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Experimental/Post Metal

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Senmuth Svara Tiras album cover
3.00 | 4 ratings | 3 reviews | 0% 5 stars

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Studio Album, released in 2010

Songs / Tracks Listing

01. Tiirtha
02. Pravaaha Gayatra
03. Punarjanman Agni
04. Nandeeshwara
05. Kailasanatha
06. Bhoga Kalpa
07. Antarnemi
08. Svaraajya
09. Pavana

Total Time 44:28

Line-up / Musicians

- Senmuth / guitar, programming, sitar

Releases information

Self Released

Thanks to SaltyJon for the addition
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SENMUTH Svara Tiras ratings distribution

(4 ratings)
Essential: a masterpiece of progressive rock music(0%)
Excellent addition to any prog rock music collection(0%)
Good, but non-essential (100%)
Collectors/fans only (0%)
Poor. Only for completionists (0%)

SENMUTH Svara Tiras reviews

Showing all collaborators reviews and last reviews preview | Show all reviews/ratings

Collaborators/Experts Reviews

Review by TheGazzardian
3 stars Senmuths discography is gigantic, and it is all available for free, so it is tempting to want to take a dive into the music and see what exactly it is this man has to say that he is able to be so verbose. This is his 74th release under the name Senmuth and 113th in his career, released earlier this year, although at time of writing he has since released 4 more studio albums and a compilation.

What we have ends up being a combination of metal and ethnic music. I myself am rarely a fan of metal as an end, much preferring it as an ingredient in the musical palette as opposed to the whole thing, so the inclusion of the ethnic tones in this album has a strong appeal to me.

That being said, I feel that the two musical styles presented here are often at odds instead of working together. We have some moments here that are really great metal, some moments that are really great world music, but rarely do these two elements merge in a way that becomes more than the sum of two very disparate parts. When they do, it works quite well - just listen to the track Svaraajya for an example of this.

I think the biggest problem I have is there are a number of parts where the metal aspect of the music comes out of nowhere and overwhelms the more-interesting-to-me ethnic aspects of the music. Particularly in tracks such as Pravahaa Gayatra, where the metallic riffing really amounts to little more than repeating one note with a lot of distortion.

Nonetheless, there are some really excellent moments on this album - Nandeeshwara being an example. This one also features some female vocals at the beginning and near the end, which in my opinion make this track really stand out. Unfortunately, I cannot find any information about the vocals, whether they were sampled or real, or who the vocalist is, which is somewhat of a shame.

An uneven album, in the end, that could perhaps have been improved by a better marriage between the two different musical styles but with some truly excellent moments. Certainly, as a starting point to the massive discography of Senmuth, this won't scare you away, although neither do I expect it will make you a rabid fan.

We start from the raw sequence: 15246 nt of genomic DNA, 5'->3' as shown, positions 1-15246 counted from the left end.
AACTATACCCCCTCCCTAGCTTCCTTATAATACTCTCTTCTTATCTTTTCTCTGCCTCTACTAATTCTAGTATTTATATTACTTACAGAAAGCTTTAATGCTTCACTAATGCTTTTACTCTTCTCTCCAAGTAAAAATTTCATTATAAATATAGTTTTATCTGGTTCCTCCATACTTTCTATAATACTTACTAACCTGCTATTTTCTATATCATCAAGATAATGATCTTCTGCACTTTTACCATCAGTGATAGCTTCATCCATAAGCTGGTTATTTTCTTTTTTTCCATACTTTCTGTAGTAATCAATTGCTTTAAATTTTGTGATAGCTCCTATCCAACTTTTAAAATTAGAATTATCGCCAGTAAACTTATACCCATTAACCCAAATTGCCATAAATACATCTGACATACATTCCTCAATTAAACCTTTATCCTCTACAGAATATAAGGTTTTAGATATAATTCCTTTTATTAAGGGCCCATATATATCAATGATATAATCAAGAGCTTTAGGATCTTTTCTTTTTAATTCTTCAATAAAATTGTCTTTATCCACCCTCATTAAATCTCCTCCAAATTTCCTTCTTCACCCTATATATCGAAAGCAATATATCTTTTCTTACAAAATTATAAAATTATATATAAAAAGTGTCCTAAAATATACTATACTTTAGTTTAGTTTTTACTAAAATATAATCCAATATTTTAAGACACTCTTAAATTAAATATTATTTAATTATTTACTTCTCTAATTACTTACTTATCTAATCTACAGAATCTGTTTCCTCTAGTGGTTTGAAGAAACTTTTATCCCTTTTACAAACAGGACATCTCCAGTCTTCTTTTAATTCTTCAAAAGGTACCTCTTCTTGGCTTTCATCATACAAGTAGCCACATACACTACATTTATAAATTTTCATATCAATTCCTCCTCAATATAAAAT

Review by Conor Fynes
3 stars 'Svara Tiras' - Senmuth (5/10)

Yet another release in Senmuth's most prolific year yet, 'Svara Tiras' sees the Russian one man project take his two most prevalent styles (ethnic/world music, and industrial metal) and merges them together, in nearly equal portions. While neither is done particularly well here, Senmuth has taken his sound and makes a pleasant, if not completely interesting bout with 'Svara Tiras.'

The album starts out reminding me alot of one of my favourite Senmuth records, released early in his career: 'Izoteri-Ka.' However, the serenity that the ethnic, Indian-styled sound brings end with the crushing blow of Senmuth's downtuned guitar work, which while certainly not subtle by any measure, does bring some heaviness and dynamic to what would otherwise easily fall under the category of Indian traditional music.

While I think that the merging of metal (a traditionally western) and Indian (eastern) sounds has a world of potential, I'm not sure Senmuth expresses it too well here. While the attempt is certainly made here to make a heavy ethnic experience, the overbearing heaviness of the guitar work only serves to cloud the much more subtle (and by extension, enjoyable) ethnic work.

'Svara Tiras' is nothing special to the Senmuth discography, but to anyone wanting to hear added heaviness in Senmuth's ethnic work, the album might be a worthy listen.

Review by octopus-4
SPECIAL COLLABORATOR RIO/Avant/Zeuhl,Neo & Post/Math Teams
3 stars Yet another average Indo-Metal album. On this Senmuth's release there aren't tracks which hit my ears in a particular way. It's the usual mixture of Indian ethnic, electronics and distortion that can be found on any other Senmuth's album.

It's not bad, but any other album of this series is good the same, so I don't see any particular reason o suggest this one or another. In addition this morning I have listened to Swadhistana that's his first Indian-bla-bla album that's surely better (or I'm more used to it).

That's why this is going to be one of my shortest reviews: you can download this album from Senmuth's website, then if you like it you can purchase a CD copy or look to the right side of his home-page to see which others of his albums are of this kind and grab another one.

Senmuth here plays his distorted guitar over ethnic (often synthetic) instruments.Basically indian music with electronics and heavy guitar jumping in an out with a constant dark feeling.

If you already know Senmuth, this is absolutely non-essential. If not, you may also start with this one, but I'd suggest one of the first three as starters.

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